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Review - Future Music Festival 2008 - Brisbane

Author: Patricia Escalon
Thursday, 6 March 2008
Future Music Festival this year heralded the end of summer in Brisbane. The hot midday sun lapped at the exposed skin of thousands of bare torsos, as they wound through the Doomben racecourse, intent on a good time. On the 30th anniversary of the Mardi Gras parade, Future Music was making its own history.

FM offered a bouncy castle, drink vouchers, food stalls within metres of every stage, shade marquees and an ambulance stop at both the Famous and Future Music stages. If this sounds self-evident, then you haven't been to festivals before. Easy access to the ambo's is unheard of. Water refilling stations in front of drinks tents, ditto. Clean toilets with enough toilet paper to last all day- Forget about it. Yet here it was. There was even a silent disco for sensitive ears.

Sadly, the silent disco disappointed the masses. Dluxx delivered a lacklustre performance, with hardly a memorable tune. Central Station stayed all of two minutes, just enough to get an impression of old skool hip hop and some dodgy '80s remixes.

Nick Galea, on the other hand, was in tune with the mellow vibe of a Saturday afternoon, offering a blend of '70s psychedelia. 'Sweet Dreams' had its own little posse of Eurhythmics fans chilling out in the Famous stage. From Nick Galea's easy listening, CS headed over to watch the Potbelleez ripping it up.

Initially scheduled for an hour, the Potbelleez exceeded the definition of a warm up band. Their energetic vocals, high energy '90s trash house, and mad vocalist Don Alback had the crowd singing in unison to 'Don't Hold Back'. The crowd was in a hyperactive mood as the Potbelleez handed over to Laidback Luke. His light airy house, which morphed into sweet techno could not hold their attention, though.

CS sought refuge with Carl Kennedy's easy anthems, as he filled the dance floor with buttery, deep bass, and sensually sweet tunes. As Kennedy transitioned into a more aggressive hip-hop, the dancers swung into action. African drums with a Brazilian undertone whipped them into a frenzy.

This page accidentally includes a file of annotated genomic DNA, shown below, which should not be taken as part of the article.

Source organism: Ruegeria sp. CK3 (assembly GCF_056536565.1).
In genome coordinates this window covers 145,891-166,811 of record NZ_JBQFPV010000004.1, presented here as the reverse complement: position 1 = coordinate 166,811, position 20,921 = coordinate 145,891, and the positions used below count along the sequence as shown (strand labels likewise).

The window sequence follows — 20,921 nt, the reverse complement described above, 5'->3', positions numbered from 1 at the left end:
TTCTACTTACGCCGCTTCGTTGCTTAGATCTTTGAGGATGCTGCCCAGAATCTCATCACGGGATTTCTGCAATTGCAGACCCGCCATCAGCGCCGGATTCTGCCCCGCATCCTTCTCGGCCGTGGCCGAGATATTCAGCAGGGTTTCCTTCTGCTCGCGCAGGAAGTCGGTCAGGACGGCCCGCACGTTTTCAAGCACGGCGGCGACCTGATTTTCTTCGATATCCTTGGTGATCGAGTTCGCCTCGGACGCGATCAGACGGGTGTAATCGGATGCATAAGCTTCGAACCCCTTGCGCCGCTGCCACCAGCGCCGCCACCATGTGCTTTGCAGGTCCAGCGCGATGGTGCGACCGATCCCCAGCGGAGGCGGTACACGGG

Still hungry for some mellow afternoon sounds, CS sniffed around the Future Funk and VIP stages. The only draw-card was the air-conditioning in the end. High up in the enclosed bleachers of Doomben, Vinyl Slingers and Cosmo Cater were driving the punters away with a half-hearted performance. After such a letdown, the only solution was John Digweed.

Digweed's deep bass interlaced with metallic droplets spiralled upwards into galloping beats. His reggaeton-inspired tunes shook hips, swivelled bodies, sliding into lightly skipping beats. The final tack sprayed the air with sound droplets, bidding us goodbye.

Following Digweed, Roger Sanchez delivered his crazy, happy, jumpy beats to a thinning crowd. They hardly appreciated his deep, thrusting, old school house. Sven Vath watched the audience from the stage, reading their mood while he waited for Sanchez to finish.

Vath belted out tribal African drums at a frenetic pace, switching to a deep, drawn out bass. He mixed a thumping heartbeat with Cumbia and Senegalese vocals. He took the audience into a bubble, overlaid with techno loops, swivelling in concentric circles until he reached the constant rhythms of African dance. He was the perfect warm up to the Chemical Brothers.

Headline act is an understatement for the Chemical Brothers. Their visuals would have carried an art installation. Robot armies followed elephants, preceded by silhouettes of dancers floating through the air. Trance distorted vocals mesmerised the crowds, pulling them to the mosh pit. Thumping bass mainlined into the dancers veins. Beats soared skywards, drawing our eyes to the 3D cathedral on the screen.

The music guided us as we flew through the nave, into the spire, up the domes, out the window. The saturation point never arrived, underscoring the mea
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